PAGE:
I do not come across a lot of tech-savvy women. Year after year after year, it’s the same thing. The PR people are women, and if I have a question they’ll pass me along to the male engineers who can answer the question. I don’t know if there’s a built-in bias in the system, or if there might just be an inclination. I know this will generate tons of letters but, you know, it may be that fewer women are interested. I don’t know.
At one point, I wrote in a column [for the New York Times] the fact that older people generally have a harder time adapting to new technologies than younger people, which I think was as safe a generalization as one could possibly make. But of course I heard from all these old people, like, “How dare you? You know, I can use a Blackberry with the best of ’em.” But it’s a generalization. It doesn’t mean that every single person is in that category. Yes, I know that.
But I know as a 45-year-old it’s harder for me to pick up new things than when I was 20. Again, I’ve been a computer tutor my entire life and I can see it in the ages of people that I teach. So I still believe that’s true. So politically uncorrect [sic] as it may be, it may be true that there are differences between older people and younger people, and between men and women.
Recorded on: May 15, 2008.
Video Rating: / 5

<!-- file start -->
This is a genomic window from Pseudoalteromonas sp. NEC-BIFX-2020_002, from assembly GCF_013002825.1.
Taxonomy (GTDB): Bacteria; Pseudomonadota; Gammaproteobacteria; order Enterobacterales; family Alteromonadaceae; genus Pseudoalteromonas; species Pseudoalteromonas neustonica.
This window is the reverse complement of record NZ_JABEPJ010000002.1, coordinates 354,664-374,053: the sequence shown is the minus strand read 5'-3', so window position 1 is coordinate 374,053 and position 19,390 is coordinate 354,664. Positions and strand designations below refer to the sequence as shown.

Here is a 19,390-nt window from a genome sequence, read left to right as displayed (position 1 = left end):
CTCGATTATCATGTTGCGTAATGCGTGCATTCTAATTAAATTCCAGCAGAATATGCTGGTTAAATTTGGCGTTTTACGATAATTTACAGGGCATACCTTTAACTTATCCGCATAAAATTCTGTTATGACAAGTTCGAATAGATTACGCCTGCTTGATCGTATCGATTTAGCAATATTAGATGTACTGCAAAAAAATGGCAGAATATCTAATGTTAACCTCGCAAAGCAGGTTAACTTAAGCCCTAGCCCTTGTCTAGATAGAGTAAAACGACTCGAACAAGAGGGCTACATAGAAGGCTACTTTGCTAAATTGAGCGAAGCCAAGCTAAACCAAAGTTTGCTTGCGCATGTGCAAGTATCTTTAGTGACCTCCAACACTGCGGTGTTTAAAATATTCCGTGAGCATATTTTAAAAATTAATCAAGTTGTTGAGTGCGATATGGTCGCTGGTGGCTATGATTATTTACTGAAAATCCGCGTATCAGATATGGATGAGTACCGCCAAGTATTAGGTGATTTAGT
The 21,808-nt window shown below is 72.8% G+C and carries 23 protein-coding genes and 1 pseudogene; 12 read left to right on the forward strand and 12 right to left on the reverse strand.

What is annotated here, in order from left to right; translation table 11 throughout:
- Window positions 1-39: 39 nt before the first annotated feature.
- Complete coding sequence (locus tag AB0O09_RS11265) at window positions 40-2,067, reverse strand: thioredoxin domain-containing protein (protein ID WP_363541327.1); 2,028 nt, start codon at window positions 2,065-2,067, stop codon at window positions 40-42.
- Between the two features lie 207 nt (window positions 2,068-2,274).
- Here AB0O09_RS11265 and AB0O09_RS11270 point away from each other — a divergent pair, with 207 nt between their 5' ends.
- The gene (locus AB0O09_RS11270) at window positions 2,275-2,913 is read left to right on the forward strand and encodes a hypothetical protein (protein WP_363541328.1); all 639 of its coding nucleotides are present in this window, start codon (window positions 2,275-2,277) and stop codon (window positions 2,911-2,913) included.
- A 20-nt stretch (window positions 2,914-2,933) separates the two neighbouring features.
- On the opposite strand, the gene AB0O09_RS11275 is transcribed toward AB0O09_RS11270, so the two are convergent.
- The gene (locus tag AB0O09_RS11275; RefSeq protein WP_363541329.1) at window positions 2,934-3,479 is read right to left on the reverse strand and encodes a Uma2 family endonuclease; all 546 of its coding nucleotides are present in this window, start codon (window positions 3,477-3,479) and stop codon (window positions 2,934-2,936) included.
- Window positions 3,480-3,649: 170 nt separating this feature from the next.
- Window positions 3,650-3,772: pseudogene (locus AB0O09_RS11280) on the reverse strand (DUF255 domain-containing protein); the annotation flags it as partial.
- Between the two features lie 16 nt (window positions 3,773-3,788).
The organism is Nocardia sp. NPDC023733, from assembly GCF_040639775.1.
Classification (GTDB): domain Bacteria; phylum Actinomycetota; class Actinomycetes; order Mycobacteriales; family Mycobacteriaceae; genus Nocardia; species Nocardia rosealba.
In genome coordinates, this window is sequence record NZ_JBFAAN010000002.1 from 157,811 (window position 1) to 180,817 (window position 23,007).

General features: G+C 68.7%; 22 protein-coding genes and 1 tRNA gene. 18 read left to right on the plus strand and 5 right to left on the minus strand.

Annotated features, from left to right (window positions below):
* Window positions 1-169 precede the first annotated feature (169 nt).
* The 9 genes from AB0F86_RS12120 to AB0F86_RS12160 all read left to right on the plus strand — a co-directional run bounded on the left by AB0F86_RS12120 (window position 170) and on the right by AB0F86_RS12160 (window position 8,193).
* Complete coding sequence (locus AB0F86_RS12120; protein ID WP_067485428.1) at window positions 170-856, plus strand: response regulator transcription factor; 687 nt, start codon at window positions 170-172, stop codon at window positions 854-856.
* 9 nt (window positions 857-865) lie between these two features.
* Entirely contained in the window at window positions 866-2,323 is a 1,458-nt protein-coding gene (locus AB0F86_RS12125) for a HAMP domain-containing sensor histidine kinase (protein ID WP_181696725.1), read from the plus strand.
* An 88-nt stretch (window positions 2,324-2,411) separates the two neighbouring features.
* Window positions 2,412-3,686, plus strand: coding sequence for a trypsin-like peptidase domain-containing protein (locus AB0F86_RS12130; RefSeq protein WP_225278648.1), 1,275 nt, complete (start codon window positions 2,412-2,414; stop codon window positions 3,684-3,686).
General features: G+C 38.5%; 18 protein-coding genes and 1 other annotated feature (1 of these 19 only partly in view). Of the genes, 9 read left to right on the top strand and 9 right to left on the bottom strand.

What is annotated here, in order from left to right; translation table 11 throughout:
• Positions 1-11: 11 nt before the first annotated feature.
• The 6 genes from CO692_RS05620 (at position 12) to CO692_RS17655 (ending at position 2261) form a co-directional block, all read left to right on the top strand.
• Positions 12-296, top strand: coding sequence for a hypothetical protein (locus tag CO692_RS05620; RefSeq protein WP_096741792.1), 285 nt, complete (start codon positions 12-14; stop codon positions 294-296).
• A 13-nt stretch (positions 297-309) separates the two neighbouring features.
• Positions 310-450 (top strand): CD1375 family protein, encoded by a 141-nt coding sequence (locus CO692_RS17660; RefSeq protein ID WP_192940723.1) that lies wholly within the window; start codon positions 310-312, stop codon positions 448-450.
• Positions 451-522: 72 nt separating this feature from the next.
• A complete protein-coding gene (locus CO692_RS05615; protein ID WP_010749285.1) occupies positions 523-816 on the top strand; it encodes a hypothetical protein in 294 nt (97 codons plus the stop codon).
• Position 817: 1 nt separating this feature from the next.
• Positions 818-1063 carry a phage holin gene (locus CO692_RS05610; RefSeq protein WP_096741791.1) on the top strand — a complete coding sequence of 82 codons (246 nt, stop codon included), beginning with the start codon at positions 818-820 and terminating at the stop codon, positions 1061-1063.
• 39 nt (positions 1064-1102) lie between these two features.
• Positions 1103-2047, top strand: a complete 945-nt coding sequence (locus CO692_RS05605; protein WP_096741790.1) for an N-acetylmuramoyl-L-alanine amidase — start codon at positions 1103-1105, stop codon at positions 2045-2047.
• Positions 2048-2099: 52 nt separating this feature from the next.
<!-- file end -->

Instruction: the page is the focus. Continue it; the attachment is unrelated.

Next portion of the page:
The Connection Between Race, Class, Environment and Health

The Connection Between Race, Class, Environment and Health

In the South Bronx, environmental degradation has led to high rates of asthma, diabetes and learning disabilities, Carter says.

Topic: The Connection Between Race, Class, Environment and Health
Majora Carter: The biggest problem that we’re having in many urban areas is asthma. In the South Bronx, we see about 60,000 diesel truck trips going through our community each and every week. That definitely adds to asthma, upper respiratory problems. But if you have a community where people are afraid to go outside because there’s so many trucks running around, or if the air smells because of sewage treatment plants or other kind of issues like that.
People also aren’t getting the kind of physical activity that they need, as well. Which leads to diabetes and, of course, to obesity, as well.
And then there’s also the not so well reported issue that there’s actually more than conclusive evidence to show that proximity to fossil fuel emissions causes learning disabilities in young kids.